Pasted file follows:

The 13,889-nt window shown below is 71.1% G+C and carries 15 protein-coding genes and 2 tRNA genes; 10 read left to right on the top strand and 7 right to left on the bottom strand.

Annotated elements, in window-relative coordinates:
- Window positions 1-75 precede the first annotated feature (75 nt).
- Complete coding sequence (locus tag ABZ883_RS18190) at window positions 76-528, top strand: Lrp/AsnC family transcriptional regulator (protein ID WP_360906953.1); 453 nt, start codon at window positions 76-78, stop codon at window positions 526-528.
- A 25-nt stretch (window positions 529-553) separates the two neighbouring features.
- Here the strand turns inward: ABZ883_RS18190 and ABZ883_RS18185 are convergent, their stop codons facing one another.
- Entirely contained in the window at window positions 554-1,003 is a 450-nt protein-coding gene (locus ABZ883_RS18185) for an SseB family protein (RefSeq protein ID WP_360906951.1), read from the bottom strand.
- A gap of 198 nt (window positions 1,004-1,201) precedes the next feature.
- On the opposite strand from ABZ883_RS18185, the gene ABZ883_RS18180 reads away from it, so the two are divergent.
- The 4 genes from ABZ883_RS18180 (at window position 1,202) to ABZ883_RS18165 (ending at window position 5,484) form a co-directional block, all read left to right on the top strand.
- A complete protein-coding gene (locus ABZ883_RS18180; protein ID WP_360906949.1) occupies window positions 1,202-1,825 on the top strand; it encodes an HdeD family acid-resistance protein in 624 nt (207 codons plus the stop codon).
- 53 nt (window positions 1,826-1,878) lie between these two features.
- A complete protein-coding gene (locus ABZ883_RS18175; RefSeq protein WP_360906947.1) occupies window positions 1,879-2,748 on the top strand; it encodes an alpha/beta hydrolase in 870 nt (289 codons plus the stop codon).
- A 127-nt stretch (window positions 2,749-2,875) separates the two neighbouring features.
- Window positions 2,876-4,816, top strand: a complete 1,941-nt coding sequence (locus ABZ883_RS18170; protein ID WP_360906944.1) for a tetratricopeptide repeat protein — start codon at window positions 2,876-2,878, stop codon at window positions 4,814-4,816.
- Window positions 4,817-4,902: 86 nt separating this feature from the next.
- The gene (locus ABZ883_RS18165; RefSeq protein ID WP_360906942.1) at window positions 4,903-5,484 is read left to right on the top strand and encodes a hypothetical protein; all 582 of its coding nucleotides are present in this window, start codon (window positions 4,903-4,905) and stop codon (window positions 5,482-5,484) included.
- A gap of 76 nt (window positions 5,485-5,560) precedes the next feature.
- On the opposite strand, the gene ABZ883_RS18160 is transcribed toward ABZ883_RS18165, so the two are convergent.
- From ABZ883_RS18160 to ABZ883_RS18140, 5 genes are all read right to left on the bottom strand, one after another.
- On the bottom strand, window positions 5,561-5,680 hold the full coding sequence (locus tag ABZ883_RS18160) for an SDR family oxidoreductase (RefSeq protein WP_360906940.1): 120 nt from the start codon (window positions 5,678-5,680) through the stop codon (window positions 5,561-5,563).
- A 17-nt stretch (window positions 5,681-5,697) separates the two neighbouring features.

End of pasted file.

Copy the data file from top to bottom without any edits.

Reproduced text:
The 13,889-nt window shown below is 71.1% G+C and carries 15 protein-coding genes and 2 tRNA genes; 10 read left to right on the top strand and 7 right to left on the bottom strand.

Annotated elements, in window-relative coordinates:
- Window positions 1-75 precede the first annotated feature (75 nt).
- Complete coding sequence (locus tag ABZ883_RS18190) at window positions 76-528, top strand: Lrp/AsnC family transcriptional regulator (protein ID WP_360906953.1); 453 nt, start codon at window positions 76-78, stop codon at window positions 526-528.
- A 25-nt stretch (window positions 529-553) separates the two neighbouring features.
- Here the strand turns inward: ABZ883_RS18190 and ABZ883_RS18185 are convergent, their stop codons facing one another.
- Entirely contained in the window at window positions 554-1,003 is a 450-nt protein-coding gene (locus ABZ883_RS18185) for an SseB family protein (RefSeq protein ID WP_360906951.1), read from the bottom strand.
- A gap of 198 nt (window positions 1,004-1,201) precedes the next feature.
- On the opposite strand from ABZ883_RS18185, the gene ABZ883_RS18180 reads away from it, so the two are divergent.
- The 4 genes from ABZ883_RS18180 (at window position 1,202) to ABZ883_RS18165 (ending at window position 5,484) form a co-directional block, all read left to right on the top strand.
- A complete protein-coding gene (locus ABZ883_RS18180; protein ID WP_360906949.1) occupies window positions 1,202-1,825 on the top strand; it encodes an HdeD family acid-resistance protein in 624 nt (207 codons plus the stop codon).
- 53 nt (window positions 1,826-1,878) lie between these two features.
- A complete protein-coding gene (locus ABZ883_RS18175; RefSeq protein WP_360906947.1) occupies window positions 1,879-2,748 on the top strand; it encodes an alpha/beta hydrolase in 870 nt (289 codons plus the stop codon).
- A 127-nt stretch (window positions 2,749-2,875) separates the two neighbouring features.
- Window positions 2,876-4,816, top strand: a complete 1,941-nt coding sequence (locus ABZ883_RS18170; protein ID WP_360906944.1) for a tetratricopeptide repeat protein — start codon at window positions 2,876-2,878, stop codon at window positions 4,814-4,816.
- Window positions 4,817-4,902: 86 nt separating this feature from the next.
- The gene (locus ABZ883_RS18165; RefSeq protein ID WP_360906942.1) at window positions 4,903-5,484 is read left to right on the top strand and encodes a hypothetical protein; all 582 of its coding nucleotides are present in this window, start codon (window positions 4,903-4,905) and stop codon (window positions 5,482-5,484) included.
- A gap of 76 nt (window positions 5,485-5,560) precedes the next feature.
- On the opposite strand, the gene ABZ883_RS18160 is transcribed toward ABZ883_RS18165, so the two are convergent.
- From ABZ883_RS18160 to ABZ883_RS18140, 5 genes are all read right to left on the bottom strand, one after another.
- On the bottom strand, window positions 5,561-5,680 hold the full coding sequence (locus tag ABZ883_RS18160) for an SDR family oxidoreductase (RefSeq protein WP_360906940.1): 120 nt from the start codon (window positions 5,678-5,680) through the stop codon (window positions 5,561-5,563).
- A 17-nt stretch (window positions 5,681-5,697) separates the two neighbouring features.